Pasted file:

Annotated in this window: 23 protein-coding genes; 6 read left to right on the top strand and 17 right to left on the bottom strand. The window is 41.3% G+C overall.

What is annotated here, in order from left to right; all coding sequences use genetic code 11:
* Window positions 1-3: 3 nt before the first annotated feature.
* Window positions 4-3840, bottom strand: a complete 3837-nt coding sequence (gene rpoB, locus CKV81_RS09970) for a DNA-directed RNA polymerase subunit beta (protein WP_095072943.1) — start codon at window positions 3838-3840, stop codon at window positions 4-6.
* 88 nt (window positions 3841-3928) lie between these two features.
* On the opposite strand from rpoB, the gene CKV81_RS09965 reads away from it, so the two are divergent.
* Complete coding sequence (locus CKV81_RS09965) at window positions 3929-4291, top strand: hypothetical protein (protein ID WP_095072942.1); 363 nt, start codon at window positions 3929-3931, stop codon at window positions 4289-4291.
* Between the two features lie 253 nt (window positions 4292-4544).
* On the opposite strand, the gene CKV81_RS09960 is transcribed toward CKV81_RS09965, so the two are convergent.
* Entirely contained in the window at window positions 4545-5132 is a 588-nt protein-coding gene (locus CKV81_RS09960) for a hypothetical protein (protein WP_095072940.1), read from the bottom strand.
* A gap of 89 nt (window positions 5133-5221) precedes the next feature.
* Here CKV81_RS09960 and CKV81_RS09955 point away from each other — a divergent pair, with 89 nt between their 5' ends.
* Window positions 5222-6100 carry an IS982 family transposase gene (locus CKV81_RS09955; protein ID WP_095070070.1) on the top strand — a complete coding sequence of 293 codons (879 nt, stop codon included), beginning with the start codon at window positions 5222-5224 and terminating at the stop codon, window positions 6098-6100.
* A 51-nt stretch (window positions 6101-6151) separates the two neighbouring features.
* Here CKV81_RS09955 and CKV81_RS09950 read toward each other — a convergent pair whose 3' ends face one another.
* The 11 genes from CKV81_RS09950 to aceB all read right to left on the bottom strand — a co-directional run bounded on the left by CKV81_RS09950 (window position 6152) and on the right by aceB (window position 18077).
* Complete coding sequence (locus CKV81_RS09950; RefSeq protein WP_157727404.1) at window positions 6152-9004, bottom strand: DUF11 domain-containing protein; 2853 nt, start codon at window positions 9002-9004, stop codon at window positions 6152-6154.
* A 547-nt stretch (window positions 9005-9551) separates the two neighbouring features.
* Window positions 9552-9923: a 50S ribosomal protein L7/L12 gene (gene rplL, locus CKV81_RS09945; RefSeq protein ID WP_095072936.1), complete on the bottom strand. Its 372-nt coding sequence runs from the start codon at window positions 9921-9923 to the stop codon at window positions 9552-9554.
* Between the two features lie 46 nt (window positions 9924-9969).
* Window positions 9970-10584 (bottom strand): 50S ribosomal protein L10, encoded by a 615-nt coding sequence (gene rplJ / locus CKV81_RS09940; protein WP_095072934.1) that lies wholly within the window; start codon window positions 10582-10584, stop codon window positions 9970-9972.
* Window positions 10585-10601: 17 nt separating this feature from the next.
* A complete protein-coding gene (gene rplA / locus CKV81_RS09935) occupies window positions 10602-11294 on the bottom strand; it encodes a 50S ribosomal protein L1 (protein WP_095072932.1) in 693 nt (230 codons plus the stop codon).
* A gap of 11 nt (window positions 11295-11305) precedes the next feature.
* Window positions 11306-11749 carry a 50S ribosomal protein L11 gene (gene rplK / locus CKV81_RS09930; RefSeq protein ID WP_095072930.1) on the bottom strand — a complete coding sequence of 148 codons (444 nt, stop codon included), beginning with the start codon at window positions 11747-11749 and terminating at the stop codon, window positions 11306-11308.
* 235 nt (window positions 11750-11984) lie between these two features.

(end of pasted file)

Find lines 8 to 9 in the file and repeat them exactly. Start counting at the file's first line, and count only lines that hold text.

* Between the two features lie 253 nt (window positions 4292-4544).
* On the opposite strand, the gene CKV81_RS09960 is transcribed toward CKV81_RS09965, so the two are convergent.